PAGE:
• Publications
  • Influence
Is Anyone Doing the Housework? Trends in the Gender Division of Household Labor
Time-diary data from representative samples ofAmerican adults show thatthenumber ofoverall hours ofdomestic labor (excluding child care andshopping) has continued to decline steadily and predictablyExpand
  • 1,620
  • 145
Maternal employment and time with children: Dramatic change or surprising continuity?
  • S. Bianchi
  • Medicine, Psychology
  • Demography
  • 1 November 2000
Despite the rapid rise in mothers’ labor force participation, mothers’ time with children has tended to be quite stable over time. In the past, nonemployed mothers’ time with children was reduced byExpand
  • 812
  • 61
  • PDF
Work and Family Research in the First Decade of the 21st Century
Scholarship on work and family topics expanded in scope and coverage during the 2000 – 2010 decade, spurred by an increased diversity of workplaces and of families, by methodological innovations, andExpand
  • 690
  • 50
Are Parents Investing Less in Children? Trends in Mothers’ and Fathers’ Time with Children1
In this study, time diary data are used to assess trends in mothers’ and fathers’ child care time from the mid‐1960s to the late 1990s. Contrary to conventional wisdom, the results indicate that bothExpand
  • 771
  • 46
  • PDF
Housework: Who Did, Does or Will Do It, and How Much Does It Matter?
“Is Anyone Doing the Housework?” (Bianchi et al. 2000) was motivated, like much of the research on housework, by a desire to better understand gender inequality and social change in the work andExpand
  • 405
  • 46
Competing Devotions: Career and Family among Women Executives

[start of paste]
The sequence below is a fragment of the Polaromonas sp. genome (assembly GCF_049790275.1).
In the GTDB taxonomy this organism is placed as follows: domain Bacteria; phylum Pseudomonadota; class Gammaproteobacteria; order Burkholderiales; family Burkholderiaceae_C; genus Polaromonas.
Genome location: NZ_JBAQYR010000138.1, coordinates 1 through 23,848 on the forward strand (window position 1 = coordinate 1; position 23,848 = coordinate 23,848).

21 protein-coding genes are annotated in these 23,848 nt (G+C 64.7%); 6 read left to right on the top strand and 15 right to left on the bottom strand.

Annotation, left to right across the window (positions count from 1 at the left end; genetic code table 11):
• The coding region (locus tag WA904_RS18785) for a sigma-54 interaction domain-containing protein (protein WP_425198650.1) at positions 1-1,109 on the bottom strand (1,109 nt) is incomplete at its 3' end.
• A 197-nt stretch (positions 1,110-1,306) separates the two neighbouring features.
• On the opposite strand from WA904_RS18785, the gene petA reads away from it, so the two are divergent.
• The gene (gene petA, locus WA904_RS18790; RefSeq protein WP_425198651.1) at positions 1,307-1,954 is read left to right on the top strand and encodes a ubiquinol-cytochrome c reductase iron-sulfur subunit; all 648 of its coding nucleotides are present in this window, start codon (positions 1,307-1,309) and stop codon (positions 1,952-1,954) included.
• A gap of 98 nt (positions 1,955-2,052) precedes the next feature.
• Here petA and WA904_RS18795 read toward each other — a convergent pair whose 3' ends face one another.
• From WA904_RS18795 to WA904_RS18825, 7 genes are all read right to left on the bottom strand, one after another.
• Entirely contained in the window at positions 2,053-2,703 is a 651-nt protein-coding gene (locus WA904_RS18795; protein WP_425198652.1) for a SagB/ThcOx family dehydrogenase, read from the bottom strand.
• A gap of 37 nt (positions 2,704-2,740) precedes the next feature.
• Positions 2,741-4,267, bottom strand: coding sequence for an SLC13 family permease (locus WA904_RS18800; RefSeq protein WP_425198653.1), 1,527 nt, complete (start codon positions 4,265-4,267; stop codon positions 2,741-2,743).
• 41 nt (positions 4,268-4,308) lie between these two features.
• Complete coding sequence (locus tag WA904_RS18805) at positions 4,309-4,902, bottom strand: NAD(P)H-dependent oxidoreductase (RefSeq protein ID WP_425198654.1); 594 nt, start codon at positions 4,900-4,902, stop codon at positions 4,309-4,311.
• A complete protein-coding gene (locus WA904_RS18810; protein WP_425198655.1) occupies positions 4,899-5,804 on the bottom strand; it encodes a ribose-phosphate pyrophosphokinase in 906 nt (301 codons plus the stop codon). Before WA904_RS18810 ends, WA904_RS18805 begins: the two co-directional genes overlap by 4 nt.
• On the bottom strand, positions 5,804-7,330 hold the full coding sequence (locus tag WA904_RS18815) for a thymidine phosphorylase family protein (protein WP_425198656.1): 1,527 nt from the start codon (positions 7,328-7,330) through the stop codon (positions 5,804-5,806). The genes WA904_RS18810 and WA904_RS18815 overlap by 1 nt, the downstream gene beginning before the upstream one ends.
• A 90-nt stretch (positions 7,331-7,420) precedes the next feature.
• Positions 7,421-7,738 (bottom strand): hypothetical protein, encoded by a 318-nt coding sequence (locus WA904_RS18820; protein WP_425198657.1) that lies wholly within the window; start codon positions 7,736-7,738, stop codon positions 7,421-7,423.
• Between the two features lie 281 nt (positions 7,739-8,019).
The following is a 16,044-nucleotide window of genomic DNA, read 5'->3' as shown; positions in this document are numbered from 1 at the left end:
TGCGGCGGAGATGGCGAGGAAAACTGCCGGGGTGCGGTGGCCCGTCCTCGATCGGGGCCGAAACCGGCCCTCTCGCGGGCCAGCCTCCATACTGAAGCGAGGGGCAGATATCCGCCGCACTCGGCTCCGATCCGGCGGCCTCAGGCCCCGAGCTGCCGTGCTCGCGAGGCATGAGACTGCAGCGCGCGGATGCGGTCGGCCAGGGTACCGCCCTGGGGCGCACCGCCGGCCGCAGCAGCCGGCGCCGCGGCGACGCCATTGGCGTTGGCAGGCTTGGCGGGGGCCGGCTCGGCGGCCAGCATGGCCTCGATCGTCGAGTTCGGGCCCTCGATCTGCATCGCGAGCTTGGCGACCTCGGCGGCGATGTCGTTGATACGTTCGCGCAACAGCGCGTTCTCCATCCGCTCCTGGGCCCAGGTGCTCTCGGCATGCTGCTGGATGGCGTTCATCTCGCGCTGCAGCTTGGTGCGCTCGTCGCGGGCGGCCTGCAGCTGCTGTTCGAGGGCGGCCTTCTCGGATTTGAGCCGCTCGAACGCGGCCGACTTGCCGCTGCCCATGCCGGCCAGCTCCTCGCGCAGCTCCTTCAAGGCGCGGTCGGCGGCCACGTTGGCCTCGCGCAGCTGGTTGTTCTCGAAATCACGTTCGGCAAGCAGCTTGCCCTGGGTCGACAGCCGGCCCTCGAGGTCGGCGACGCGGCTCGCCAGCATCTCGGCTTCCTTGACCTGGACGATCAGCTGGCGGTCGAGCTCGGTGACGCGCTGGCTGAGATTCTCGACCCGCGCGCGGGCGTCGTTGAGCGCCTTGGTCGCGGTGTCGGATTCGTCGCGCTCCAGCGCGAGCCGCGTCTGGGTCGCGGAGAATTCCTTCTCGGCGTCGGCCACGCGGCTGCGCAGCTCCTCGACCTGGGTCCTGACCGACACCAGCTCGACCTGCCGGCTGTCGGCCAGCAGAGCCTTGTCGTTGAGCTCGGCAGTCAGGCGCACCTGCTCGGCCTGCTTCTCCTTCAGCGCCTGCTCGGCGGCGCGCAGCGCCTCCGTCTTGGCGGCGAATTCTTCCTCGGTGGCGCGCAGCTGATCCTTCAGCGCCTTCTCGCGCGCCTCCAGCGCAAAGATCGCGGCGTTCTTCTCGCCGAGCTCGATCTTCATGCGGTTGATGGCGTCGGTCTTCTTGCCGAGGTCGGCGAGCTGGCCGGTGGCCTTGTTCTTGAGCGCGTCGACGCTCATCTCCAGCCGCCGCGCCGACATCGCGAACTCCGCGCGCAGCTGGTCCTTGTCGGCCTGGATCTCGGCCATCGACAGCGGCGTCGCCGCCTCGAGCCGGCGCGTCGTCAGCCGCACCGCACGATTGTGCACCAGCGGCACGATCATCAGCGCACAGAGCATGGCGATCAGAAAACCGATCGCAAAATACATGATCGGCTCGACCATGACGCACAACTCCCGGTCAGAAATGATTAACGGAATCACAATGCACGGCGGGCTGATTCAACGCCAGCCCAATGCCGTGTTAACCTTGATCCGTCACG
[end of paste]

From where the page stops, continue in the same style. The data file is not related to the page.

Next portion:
Competing Devotions: Career and Family Among Women Executives. Mary Blair-Loy. Cambridge, MA: Harvard University Press. 2003. 269 pp. ISBN 0-674-01089-2. $39.95 (cloth). Despite the rapid increase inExpand
  • 281
  • 42
When Do Fathers Care? Mothers’ Economic Contribution and Fathers’ Involvement in Child Care1
Previous literature suggests a tenuous link between fathers’ care of children and maternal employment and earnings. This study shows that the link is stronger when measures of caregiving captureExpand
  • 228
  • 26
What did you do today? Children's use of time, family composition, and the acquisition of social capital.
Using time-diary data collected from a statewide probability sample of California children aged 3-11, we examine the amount of time children spend on four activities presumed to affect theirExpand
  • 414
  • 23
“Chocolate city, vanilla suburbs:” Will the trend toward racially separate communities continue?
Abstract Almost a decade ago, the Kerner Commission warned that this country was moving toward two societies—one white and one black. Data on residential segregation indicate clear-cut boundaries forExpand
  • 446
  • 20